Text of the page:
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Question Number 1  How soon after a lender requests your credit report does the hard inquiry lower your lender’s FICO scores?


FICO scores are very time sensitive. These scores look at months, not days, in determining time for numerous calculations. There is a particular time each time when FICO scores turn the page from one month to another month. It is the beginning of each new month that these calculations are all updated. I call it the FICO monthly transition point. 


Why is this so critical? It is when all time sensitive issues are updated for the month. At the beginning of each new month, hard inquiries are updated and impact the FICO scores. There are two points to understand.


1. Lenders have pulled a client’s credit report multiple times within a month. Does that mean if the credit reports are not requested at the same exact day that the lender who pulls the client’s credit report the following day is going to have lower FICO scores? 


No. The same FICO score (s) that was requested by the lender the previous day is the same FICO score (s) given the following day. Lenders see this hundreds of times each day. So why didn’t the second lender’s FICO scores drop on the following day? Because the impact from the hard inquiry does not impact the FICO scores until the beginning of the following month (all things remaining equal in the two credit reports).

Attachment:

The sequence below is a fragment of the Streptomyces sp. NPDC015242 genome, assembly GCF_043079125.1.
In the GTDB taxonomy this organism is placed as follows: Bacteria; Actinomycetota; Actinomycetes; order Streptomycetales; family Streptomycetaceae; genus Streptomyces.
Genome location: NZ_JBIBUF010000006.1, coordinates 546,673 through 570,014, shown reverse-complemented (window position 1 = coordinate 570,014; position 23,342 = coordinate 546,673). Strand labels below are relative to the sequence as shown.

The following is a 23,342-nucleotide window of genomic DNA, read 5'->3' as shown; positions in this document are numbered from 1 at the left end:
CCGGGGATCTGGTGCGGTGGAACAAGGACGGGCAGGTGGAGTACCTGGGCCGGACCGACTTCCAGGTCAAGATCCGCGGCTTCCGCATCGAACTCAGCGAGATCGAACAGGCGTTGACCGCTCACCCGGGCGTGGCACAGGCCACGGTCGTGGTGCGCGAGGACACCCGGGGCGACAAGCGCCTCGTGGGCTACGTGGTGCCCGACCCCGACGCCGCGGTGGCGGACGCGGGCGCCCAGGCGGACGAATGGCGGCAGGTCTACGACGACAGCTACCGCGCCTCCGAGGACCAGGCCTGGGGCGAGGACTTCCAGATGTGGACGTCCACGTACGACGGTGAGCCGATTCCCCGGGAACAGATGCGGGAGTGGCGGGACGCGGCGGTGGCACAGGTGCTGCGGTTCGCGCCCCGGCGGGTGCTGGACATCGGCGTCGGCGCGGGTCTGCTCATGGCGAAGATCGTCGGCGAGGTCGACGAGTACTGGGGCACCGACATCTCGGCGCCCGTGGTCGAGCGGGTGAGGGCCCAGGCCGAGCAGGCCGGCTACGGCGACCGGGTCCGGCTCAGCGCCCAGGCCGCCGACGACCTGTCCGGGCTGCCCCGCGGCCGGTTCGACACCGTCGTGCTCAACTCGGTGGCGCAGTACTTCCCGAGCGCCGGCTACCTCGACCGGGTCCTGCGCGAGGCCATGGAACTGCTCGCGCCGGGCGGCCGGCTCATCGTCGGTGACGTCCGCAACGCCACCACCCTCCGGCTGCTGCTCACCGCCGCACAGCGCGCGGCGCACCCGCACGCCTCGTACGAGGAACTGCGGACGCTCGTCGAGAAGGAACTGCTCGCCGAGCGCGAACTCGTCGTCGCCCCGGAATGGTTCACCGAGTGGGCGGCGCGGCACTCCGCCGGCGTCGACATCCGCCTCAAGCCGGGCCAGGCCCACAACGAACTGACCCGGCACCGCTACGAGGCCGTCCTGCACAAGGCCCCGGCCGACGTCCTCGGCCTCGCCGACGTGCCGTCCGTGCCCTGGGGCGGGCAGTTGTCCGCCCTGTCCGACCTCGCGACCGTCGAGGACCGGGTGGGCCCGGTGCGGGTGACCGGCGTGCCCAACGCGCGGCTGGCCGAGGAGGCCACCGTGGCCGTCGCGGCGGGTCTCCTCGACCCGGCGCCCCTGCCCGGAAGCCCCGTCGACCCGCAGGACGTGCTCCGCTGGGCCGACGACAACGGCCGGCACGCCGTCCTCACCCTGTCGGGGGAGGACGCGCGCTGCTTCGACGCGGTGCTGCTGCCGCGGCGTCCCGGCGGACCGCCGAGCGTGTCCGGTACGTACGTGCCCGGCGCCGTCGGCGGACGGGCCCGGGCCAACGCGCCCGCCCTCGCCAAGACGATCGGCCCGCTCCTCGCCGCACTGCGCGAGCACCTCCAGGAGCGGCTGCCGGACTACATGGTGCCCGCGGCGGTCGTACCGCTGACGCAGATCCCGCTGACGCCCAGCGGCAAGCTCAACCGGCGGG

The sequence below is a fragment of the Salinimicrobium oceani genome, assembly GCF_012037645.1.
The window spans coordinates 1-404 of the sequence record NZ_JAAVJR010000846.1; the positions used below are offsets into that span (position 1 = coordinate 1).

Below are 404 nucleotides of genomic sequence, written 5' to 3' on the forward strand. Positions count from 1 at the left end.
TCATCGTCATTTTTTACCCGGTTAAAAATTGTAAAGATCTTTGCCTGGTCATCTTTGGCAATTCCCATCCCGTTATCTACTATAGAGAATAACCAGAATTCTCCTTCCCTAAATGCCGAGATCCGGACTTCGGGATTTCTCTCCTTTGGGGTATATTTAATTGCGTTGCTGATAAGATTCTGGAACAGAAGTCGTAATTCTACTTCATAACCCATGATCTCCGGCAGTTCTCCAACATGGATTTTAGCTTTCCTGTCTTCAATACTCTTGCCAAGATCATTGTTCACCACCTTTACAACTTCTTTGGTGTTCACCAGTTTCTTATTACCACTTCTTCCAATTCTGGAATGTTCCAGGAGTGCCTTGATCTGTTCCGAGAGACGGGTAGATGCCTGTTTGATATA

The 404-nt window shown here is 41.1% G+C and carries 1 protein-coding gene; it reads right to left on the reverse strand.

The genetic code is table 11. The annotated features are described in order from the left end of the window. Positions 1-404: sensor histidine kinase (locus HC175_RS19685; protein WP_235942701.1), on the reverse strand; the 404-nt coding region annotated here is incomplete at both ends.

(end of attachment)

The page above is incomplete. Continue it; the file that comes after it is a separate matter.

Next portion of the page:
2. FICO reason code 8 is “Too many inquiries last 12 months”. What is the last 12 months? Is it 12 months from today’s date when your credit report is pulled? Say it is the 10thof January. Is it all inquiries  from January 11th last year to January 10th this year? It is the beginning of each month. Your FICO score goes back to the 12 “completed” months and those inquiries impact and lower a FICO score.


The number of hard inquiries is updated at the monthly transition point, or at the very beginning of the following month.  This is when the average account age, the number of new accounts, the time since delinquency, the time since derogatory public records and collections, along with other time calculations, are updated in the number of months for FICO scores.



Question Number 2 - Increases in purchasing power (and / or lower mortgage interest rates) are determined by your mortgage lender in increments of how many Classic FICO Score points?


It is 20 points from 580 to 800. The same interest rate is given for example to a consumer who has a 660 and a 679 (not a 680 score), a 680 and a 699 (not a 700 score), and a 720 and 739 (not a 740 score). 



Question Number 3 - There are two borrowers on a mortgage application. Borrower A has FICO scores of 650, 681, and 693. Borrower B has FICO scores of 696, 701, 713. Which FICO score is used for their loan approval and interest rate?


It is the lowest middle score of both borrowers. The middle score of Borrower A is 681. The middle score of Borrower B is 701. It is the lower of these two scores, or 681 in this example. 



Question Number 4 - An individual is trying to reestablish credit after a period of derogatory marks and no recent loan activity. Which one of the following statements is true about credit cards and FICO scores (Everything considered equal)?


It is opening an American Express credit card will increase FICO scores more than opening  Security Service Credit Union credit card. Why? No disrespect to Security Service Federal Credit Union and any other credit union. Bank credit cards hold more value to the Classic FICO score than a credit union credit card. Open an American Express card and it will boost your Classic FICO scores higher than any other card – all things considered equal. It comes from FICO reason code 15 – “Lack of recent bank / national revolving information.”

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